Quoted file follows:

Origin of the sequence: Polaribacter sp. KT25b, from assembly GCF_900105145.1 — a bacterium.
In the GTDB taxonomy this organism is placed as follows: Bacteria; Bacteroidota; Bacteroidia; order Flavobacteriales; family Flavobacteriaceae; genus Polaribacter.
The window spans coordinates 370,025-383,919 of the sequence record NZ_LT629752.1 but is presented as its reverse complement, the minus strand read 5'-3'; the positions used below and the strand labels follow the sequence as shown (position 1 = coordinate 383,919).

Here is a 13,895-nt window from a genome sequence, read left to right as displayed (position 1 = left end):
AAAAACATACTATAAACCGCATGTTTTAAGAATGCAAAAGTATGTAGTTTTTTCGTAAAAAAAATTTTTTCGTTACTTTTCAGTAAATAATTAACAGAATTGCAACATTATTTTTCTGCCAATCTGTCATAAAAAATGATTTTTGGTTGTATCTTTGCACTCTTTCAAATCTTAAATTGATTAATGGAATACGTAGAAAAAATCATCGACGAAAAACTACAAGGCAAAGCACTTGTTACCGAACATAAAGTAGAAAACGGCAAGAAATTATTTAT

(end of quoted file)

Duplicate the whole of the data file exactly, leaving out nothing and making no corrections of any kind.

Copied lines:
Origin of the sequence: Polaribacter sp. KT25b, from assembly GCF_900105145.1 — a bacterium.
In the GTDB taxonomy this organism is placed as follows: Bacteria; Bacteroidota; Bacteroidia; order Flavobacteriales; family Flavobacteriaceae; genus Polaribacter.
The window spans coordinates 370,025-383,919 of the sequence record NZ_LT629752.1 but is presented as its reverse complement, the minus strand read 5'-3'; the positions used below and the strand labels follow the sequence as shown (position 1 = coordinate 383,919).

Here is a 13,895-nt window from a genome sequence, read left to right as displayed (position 1 = left end):
AAAAACATACTATAAACCGCATGTTTTAAGAATGCAAAAGTATGTAGTTTTTTCGTAAAAAAAATTTTTTCGTTACTTTTCAGTAAATAATTAACAGAATTGCAACATTATTTTTCTGCCAATCTGTCATAAAAAATGATTTTTGGTTGTATCTTTGCACTCTTTCAAATCTTAAATTGATTAATGGAATACGTAGAAAAAATCATCGACGAAAAACTACAAGGCAAAGCACTTGTTACCGAACATAAAGTAGAAAACGGCAAGAAATTATTTAT